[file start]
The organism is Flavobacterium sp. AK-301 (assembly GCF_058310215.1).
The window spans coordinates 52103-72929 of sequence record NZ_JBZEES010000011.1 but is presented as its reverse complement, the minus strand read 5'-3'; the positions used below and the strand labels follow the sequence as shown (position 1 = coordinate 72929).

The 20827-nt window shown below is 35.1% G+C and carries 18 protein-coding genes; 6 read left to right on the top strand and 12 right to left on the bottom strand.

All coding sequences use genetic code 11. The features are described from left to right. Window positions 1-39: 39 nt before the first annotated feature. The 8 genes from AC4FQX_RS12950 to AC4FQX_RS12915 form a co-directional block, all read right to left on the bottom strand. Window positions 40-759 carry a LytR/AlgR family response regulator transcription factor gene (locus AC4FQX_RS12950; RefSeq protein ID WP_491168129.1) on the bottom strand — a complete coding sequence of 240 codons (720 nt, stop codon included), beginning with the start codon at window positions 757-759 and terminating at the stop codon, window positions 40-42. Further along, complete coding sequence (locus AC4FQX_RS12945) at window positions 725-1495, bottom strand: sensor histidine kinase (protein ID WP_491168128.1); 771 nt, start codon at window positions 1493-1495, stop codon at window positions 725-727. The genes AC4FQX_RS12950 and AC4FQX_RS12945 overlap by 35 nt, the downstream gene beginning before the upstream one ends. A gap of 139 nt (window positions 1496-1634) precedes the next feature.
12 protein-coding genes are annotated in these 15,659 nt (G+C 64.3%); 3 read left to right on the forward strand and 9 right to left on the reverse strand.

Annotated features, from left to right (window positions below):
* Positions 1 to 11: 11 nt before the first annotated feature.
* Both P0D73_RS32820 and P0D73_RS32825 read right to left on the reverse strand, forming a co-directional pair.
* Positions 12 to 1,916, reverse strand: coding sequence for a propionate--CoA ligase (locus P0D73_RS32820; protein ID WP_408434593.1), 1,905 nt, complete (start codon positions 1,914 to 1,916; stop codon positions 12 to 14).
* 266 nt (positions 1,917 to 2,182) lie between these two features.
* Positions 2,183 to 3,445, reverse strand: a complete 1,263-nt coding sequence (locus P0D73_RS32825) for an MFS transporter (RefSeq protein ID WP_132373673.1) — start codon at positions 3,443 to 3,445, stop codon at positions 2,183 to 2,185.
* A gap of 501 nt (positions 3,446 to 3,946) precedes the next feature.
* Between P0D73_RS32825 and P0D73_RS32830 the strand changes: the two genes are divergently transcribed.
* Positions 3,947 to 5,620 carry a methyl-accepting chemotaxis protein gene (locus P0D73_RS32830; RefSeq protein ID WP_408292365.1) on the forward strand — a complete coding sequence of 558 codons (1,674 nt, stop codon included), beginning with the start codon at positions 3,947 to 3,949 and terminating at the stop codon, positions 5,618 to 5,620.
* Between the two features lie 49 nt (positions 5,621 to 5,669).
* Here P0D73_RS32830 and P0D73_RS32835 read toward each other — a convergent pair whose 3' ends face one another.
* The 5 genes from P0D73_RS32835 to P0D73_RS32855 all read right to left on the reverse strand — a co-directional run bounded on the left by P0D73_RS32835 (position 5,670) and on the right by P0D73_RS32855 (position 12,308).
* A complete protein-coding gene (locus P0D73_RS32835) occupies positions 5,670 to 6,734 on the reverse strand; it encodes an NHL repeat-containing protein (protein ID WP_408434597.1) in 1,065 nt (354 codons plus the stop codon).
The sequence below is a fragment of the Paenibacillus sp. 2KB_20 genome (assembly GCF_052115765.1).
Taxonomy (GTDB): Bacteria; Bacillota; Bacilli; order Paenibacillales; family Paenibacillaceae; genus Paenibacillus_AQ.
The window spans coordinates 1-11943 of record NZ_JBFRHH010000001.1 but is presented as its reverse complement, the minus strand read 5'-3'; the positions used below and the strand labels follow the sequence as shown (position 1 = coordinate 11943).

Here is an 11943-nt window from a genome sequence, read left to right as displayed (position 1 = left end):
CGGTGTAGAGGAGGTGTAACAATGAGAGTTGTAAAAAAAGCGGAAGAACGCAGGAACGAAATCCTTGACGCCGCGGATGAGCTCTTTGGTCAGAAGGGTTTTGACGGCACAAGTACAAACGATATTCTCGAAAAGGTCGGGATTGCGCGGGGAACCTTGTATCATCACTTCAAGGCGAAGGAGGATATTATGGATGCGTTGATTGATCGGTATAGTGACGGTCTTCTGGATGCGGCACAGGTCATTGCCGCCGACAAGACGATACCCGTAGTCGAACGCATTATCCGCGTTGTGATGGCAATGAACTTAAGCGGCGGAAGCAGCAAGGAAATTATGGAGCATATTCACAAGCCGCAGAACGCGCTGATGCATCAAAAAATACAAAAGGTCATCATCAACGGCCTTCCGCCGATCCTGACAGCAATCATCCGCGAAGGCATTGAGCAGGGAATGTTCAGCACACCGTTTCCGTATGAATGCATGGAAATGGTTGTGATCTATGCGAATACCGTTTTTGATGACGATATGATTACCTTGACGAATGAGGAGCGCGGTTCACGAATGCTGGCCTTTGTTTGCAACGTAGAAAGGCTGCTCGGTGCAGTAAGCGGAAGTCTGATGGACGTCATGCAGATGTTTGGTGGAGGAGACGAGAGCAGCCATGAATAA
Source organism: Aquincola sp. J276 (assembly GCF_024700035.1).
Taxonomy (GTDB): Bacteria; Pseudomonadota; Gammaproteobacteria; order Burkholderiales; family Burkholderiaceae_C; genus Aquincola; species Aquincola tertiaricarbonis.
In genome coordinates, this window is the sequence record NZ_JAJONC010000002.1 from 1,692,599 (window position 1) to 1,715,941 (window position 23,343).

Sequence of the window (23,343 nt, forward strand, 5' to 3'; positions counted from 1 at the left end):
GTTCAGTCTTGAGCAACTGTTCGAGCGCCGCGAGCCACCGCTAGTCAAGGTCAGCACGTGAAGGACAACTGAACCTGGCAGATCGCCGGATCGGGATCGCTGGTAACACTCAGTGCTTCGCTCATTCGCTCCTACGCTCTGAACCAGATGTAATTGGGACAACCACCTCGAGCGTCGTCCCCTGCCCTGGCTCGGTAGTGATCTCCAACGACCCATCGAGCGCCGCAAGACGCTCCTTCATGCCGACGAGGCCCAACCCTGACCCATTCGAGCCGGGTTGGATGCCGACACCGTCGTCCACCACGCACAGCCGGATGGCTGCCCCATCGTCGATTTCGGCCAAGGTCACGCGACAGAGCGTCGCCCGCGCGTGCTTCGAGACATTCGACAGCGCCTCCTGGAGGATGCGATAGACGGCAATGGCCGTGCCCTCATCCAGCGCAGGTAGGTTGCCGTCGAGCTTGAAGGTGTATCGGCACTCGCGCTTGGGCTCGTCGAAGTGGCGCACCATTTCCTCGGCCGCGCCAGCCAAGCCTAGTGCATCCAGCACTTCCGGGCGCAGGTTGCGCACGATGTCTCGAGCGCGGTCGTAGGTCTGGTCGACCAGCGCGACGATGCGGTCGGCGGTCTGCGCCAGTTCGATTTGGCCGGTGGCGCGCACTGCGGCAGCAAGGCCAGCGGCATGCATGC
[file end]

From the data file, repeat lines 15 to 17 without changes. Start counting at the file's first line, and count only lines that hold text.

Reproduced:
* Between the two features lie 49 nt (positions 5,621 to 5,669).
* Here P0D73_RS32830 and P0D73_RS32835 read toward each other — a convergent pair whose 3' ends face one another.
* The 5 genes from P0D73_RS32835 to P0D73_RS32855 all read right to left on the reverse strand — a co-directional run bounded on the left by P0D73_RS32835 (position 5,670) and on the right by P0D73_RS32855 (position 12,308).